|Posted by Paul Anderson on May 5, 2015 at 12:40 AM|
Game Of The Week
This week's game comes from board 1 of the money round from the Colorado Springs Chess Club's April Swiss 75. It involved an Opposite-Colored Bishops Endgame, which are often drawn without careful play, and a time scramble controversy.
The time control was G/75; inc/30. The idea of having a 30 second increment on every move is to avoid time scrambles and require players to record every move. However, the reality is that players still panic as their clocks approach zero and take shortcuts with their score keeping.
This game was an example of poor score keeping by both players and my first ruling as a TD.
As the game approached 60 moves, both players had used most of their time. White had about 1 minute, and Black had about 8 minutes. Black stopped keeping score in a worse position. White continued to keep score. However, when White reached 60 moves, he failed to get another score sheet and recorded moves on the back of his score sheet.
With several moves on the back of his score sheet, White asked me, "Doesn't he have to keep score?"
I replied, "Are you making a claim?"
White says, "Yes."
I remind White he should stop the clock to make a claim. He looks at the clock Black had supplied for the game with confusion and hovers over each of the buttons as he reads them for the first time. Finally, Black presses the pause button for him.
With the clock stopped, I try to decide how to rule on this situation. I clearly saw Black stop recording his moves. However, Black is visiting the US and has a limited number of USCF-rated games under his belt. Also, he speaks little English. So, he may have never understood that recording moves is required with 30 second increment. I felt a time penalty would be too harsh.
Instead I ask White, "Do you have a complete score sheet?"
My idea is to have Black use White's score sheet to bring his up-to-date and warn him to record all his moves until the end of the game.
However, White says, "Mine is not accurate."
After the game, I was able to go over White's score sheet and find several errors. A number of moves were blank and illegible. Also, all the moves on the back of the score sheet were without numbers.
Since neither player had an accurate score sheet, I figured that trying to get both players to bring their score sheets up-to-date would be a waste of time and likely, not possible. So, I grabbed new score sheets for both players, made a diagram of the board, and warned both of them to keep score from this point forward.
White asked, "Can I get 2 minutes?"
I denied White's claim, "Since neither player had an accurate score sheet, I am just warning both players about the rule to record all your moves."
White asked, "Can I get 10 seconds for the time it took to pause Black's clock?"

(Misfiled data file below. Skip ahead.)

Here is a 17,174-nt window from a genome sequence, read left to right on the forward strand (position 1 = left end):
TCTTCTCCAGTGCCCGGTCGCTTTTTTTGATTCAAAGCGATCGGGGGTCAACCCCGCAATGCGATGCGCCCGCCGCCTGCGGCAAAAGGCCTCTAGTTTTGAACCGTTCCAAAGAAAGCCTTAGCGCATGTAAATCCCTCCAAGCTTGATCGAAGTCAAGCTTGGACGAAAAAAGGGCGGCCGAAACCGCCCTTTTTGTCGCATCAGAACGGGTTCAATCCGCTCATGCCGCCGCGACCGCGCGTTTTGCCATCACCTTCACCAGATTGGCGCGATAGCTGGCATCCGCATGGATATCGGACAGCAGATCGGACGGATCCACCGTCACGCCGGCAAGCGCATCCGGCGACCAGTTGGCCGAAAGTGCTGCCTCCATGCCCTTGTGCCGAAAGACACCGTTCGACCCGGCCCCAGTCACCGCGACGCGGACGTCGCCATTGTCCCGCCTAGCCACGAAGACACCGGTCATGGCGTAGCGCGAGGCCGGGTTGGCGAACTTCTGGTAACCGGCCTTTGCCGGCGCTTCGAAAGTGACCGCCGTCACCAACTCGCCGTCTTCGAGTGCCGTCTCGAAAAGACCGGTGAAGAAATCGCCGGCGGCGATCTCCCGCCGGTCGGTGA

I denied White's claim, "You are supposed to learn how to pause his clock before the game starts."
The game finished without any further incident. However, players and spectators often have questions after the game. In fact, the TD, himself, may have questions after the ruling. I know I was curious about whether a player can use the back of a score sheet to record moves. The lack of move numbers makes me question how accurate the record is. And if a blank sheet of paper qualifies as a score sheet, then why not a napkin? Or if you are really desperate, how about your arm?
This dispute might have been avoided if White had found the best line earlier. Here is the position.
White to move
See the diagram and answer here:
To encourage players to become better score keepers, I am going to start offering prize money for the Game Of The Week selections. This means a player will not only have to turn in their score sheet but also record their games accurately and legibly. Wouldn't that be a brilliancy!
The Value Of A Score Sheet
[Event "CSCC April Swiss 75"]
[White "McGough, Mark"]
[Black "Bozhenov, Alexsand"]
1. d4 Nf6 2. c4 g6 3. Nc3 Bg7 4. e4 d6 5. f3 O-O
6. Be3 Nc6 7. Qd2 e5 8. d5 Ne7 9. Nge2 Ne8 10. c5 f5 11. O-O-O dxc5 12. Bxc5
Nd6 13. Kb1 a6 14. Nc1 b6 15. Be3 b5 16. Bd3 Bd7 17. Nb3 Nec8 18. Nc5 Qe8 19.
Rc1 Rf7 20. Nxd7 Qxd7 21. b3 Rb8 22. Ka1 a5 23. Rc2 a4 24. Rb1 Nb6 25. bxa4
bxa4 26. Rcb2 Rc8 27. Bxb6 cxb6 28. Rxb6 fxe4 29. Nxe4 Nxe4 30. Bxe4 Qa7 31. d6
Rff8 32. Qd5+ Kh8 33. Rb7 Qd4+ 34. Qxd4 exd4 35. Rd1 a3 36. d7 Rb8 37. Rd3 Rfd8
38. Rdb3 Rxb7 39. Rxb7 Bf6 40. Kb1 Kg7 41. Kc2 Kf7 42. Kb3 Ke7 43. Kxa3 Rxd7
44. Rxd7+ Kxd7 45. Kb4 Kc7 46. Kb5 Kb8 47. a4 Ka7 48. Kc4 Ka6 49. Kd5 Ka5 50.
Ke6 Bg5 51. Kd5 Kxa4 52. Kxd4 Kb4 53. Ke5 Kc4 54. Ke6 Be3 55. Kf7 Kd4 56. Kg7
g5 57. Kxh7 Bg1 58. Kg6 g4 59. fxg4 Kxe4 60. h4 Kf4 61. g5 Bd4 62. h5 Kg4 63.
h6 Be5 64. h7 Bc3 65. Kh6 Kf5 66. g6 Bd2+ 67. Kg7 Bc3+ 68. Kf7 1-0
This Week In Chess
On April 28th, the Colorado Springs Chess Club finished the April Swiss 75 (4SS, G/75+30, $10 entry). 8 players battled on 4 boards this evening.
Here are the results:
4.0 Mark McGough $32.00 1st place
2.5 Richard Buchanan $10.50 2nd place
2.5 Brian Jo Rountree $10.50 2nd place
2.0 Rhett Langseth
2.0 Aleksand Bozhenov
1.5 Jordan Myers $14.00 U1700
1.0 Justice Myers
1.0 Dean W Brown
1.0 Dan Prutz
0.5 Federico Carreon